The WWI Battle of Verdun has come to symbolize the horrors of war in the minds of the German and French public.
Famously, Chancellor Kohl and President Mitterrand joined hands as they stood before a war memorial in Verdun and both stated that they would do all they could to prevent another conflict in Europe.
Victory was declared at the Battle of Verdun after 10 months of ceaseless combat and 300,000 casualties.
The French army eventually managed to reclaim most of the territories that they had lost to the Germans, but this is regarded as merely a moral, rather than pragmatic, victory.
However, some have argued that Verdun was a critical point in the war and that if the French had not retained it that their morale would have collapsed and that they would have sought terms with the Germans.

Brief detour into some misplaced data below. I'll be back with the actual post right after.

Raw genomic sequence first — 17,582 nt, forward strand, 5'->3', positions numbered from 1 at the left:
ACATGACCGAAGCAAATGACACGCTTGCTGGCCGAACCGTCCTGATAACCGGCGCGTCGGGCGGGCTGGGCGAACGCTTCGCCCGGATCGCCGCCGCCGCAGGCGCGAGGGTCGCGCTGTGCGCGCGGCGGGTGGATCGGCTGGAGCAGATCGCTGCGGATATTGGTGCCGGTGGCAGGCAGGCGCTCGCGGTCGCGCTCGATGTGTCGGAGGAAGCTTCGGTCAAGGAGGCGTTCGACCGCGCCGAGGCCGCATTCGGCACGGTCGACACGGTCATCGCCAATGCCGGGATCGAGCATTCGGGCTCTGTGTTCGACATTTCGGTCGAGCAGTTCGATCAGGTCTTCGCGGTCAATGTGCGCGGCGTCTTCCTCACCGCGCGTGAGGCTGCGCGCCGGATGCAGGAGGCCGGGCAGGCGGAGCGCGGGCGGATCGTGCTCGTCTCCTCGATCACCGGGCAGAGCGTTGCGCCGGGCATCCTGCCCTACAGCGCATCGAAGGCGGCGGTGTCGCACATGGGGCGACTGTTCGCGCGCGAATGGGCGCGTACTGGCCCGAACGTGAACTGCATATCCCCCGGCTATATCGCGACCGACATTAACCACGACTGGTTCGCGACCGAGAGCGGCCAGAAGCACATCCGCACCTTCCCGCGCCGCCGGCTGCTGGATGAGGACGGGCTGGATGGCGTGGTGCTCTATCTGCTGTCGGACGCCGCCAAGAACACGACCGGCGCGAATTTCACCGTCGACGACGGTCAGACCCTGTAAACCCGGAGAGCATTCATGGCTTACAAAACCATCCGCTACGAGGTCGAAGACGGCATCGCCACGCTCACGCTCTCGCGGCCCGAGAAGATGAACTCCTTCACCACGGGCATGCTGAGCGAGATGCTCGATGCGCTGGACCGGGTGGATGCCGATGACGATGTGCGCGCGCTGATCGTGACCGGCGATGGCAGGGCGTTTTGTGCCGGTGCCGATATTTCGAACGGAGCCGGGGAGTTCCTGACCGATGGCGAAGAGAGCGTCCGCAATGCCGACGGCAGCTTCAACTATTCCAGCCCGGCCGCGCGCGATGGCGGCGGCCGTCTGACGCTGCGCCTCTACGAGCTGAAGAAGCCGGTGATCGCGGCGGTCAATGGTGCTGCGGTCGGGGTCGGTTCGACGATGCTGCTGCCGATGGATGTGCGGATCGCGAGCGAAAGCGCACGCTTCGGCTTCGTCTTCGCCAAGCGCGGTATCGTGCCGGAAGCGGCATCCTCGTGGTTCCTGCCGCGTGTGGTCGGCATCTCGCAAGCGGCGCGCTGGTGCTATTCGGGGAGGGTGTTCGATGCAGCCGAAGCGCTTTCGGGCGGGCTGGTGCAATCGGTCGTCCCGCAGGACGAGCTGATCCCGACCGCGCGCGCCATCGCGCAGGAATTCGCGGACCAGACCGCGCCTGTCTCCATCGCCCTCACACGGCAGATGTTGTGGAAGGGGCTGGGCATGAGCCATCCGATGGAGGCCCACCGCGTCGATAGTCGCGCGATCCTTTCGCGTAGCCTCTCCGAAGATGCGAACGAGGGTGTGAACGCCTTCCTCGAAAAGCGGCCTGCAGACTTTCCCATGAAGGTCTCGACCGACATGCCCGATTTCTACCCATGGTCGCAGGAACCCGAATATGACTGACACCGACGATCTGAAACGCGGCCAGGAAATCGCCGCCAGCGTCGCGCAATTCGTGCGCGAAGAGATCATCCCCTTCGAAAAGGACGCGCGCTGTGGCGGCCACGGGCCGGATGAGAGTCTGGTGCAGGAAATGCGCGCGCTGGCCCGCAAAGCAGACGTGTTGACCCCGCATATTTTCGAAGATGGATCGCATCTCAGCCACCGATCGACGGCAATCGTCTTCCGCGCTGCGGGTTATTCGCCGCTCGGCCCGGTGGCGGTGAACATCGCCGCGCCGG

Both sides fought relentlessly and savagely and turned what had initially been deemed a secondary operation by the chief of the German staff and his French counterpart into the primary focus of their two armies.
The battle became nightmarish, uncontrollable and incredibly destructive. The ultimate effects of the battle, are still not entirely clear one hundred years after the fighting ended at Verdun.
It is difficult for France to commemorate a battle that some say was politically and strategically meaningless. All those lives pointlessly wasted and a town destroyed in a fight that had no clear impact on the final outcome of WWI. Even Hitler used Verdun as an example of military strategies that should be avoided and never repeated.
The Germans dropped one million shells onto the rural areas surrounding the ancient town during the first day of battle alone, with a total of 70 million shells dropped throughout the brutal campaign for supremacy.